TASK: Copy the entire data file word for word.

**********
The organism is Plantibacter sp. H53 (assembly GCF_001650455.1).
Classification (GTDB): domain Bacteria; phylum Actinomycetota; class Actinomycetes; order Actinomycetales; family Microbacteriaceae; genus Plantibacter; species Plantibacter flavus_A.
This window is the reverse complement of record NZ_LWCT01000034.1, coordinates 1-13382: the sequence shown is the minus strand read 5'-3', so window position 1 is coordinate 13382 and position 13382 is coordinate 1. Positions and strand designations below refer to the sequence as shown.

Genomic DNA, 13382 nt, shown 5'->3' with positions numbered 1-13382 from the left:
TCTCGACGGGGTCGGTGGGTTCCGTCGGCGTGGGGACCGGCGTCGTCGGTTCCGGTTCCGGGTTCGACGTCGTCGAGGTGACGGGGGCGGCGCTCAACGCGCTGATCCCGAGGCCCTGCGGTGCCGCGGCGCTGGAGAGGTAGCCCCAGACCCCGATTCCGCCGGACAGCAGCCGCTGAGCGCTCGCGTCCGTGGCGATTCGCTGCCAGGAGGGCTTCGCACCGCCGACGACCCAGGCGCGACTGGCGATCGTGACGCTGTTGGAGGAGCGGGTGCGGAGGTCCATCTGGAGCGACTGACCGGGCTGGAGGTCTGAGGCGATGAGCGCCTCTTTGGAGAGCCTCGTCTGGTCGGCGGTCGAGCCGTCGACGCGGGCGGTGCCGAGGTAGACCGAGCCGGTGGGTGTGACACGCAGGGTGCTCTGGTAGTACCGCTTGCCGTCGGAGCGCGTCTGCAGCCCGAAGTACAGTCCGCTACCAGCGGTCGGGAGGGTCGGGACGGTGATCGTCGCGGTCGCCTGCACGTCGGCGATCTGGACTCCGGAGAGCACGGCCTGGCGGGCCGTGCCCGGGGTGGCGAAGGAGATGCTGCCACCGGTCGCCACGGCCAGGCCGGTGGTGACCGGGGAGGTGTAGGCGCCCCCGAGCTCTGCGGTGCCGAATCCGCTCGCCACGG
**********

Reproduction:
The organism is Plantibacter sp. H53 (assembly GCF_001650455.1).
Classification (GTDB): domain Bacteria; phylum Actinomycetota; class Actinomycetes; order Actinomycetales; family Microbacteriaceae; genus Plantibacter; species Plantibacter flavus_A.
This window is the reverse complement of record NZ_LWCT01000034.1, coordinates 1-13382: the sequence shown is the minus strand read 5'-3', so window position 1 is coordinate 13382 and position 13382 is coordinate 1. Positions and strand designations below refer to the sequence as shown.

Genomic DNA, 13382 nt, shown 5'->3' with positions numbered 1-13382 from the left:
TCTCGACGGGGTCGGTGGGTTCCGTCGGCGTGGGGACCGGCGTCGTCGGTTCCGGTTCCGGGTTCGACGTCGTCGAGGTGACGGGGGCGGCGCTCAACGCGCTGATCCCGAGGCCCTGCGGTGCCGCGGCGCTGGAGAGGTAGCCCCAGACCCCGATTCCGCCGGACAGCAGCCGCTGAGCGCTCGCGTCCGTGGCGATTCGCTGCCAGGAGGGCTTCGCACCGCCGACGACCCAGGCGCGACTGGCGATCGTGACGCTGTTGGAGGAGCGGGTGCGGAGGTCCATCTGGAGCGACTGACCGGGCTGGAGGTCTGAGGCGATGAGCGCCTCTTTGGAGAGCCTCGTCTGGTCGGCGGTCGAGCCGTCGACGCGGGCGGTGCCGAGGTAGACCGAGCCGGTGGGTGTGACACGCAGGGTGCTCTGGTAGTACCGCTTGCCGTCGGAGCGCGTCTGCAGCCCGAAGTACAGTCCGCTACCAGCGGTCGGGAGGGTCGGGACGGTGATCGTCGCGGTCGCCTGCACGTCGGCGATCTGGACTCCGGAGAGCACGGCCTGGCGGGCCGTGCCCGGGGTGGCGAAGGAGATGCTGCCACCGGTCGCCACGGCCAGGCCGGTGGTGACCGGGGAGGTGTAGGCGCCCCCGAGCTCTGCGGTGCCGAATCCGCTCGCCACGG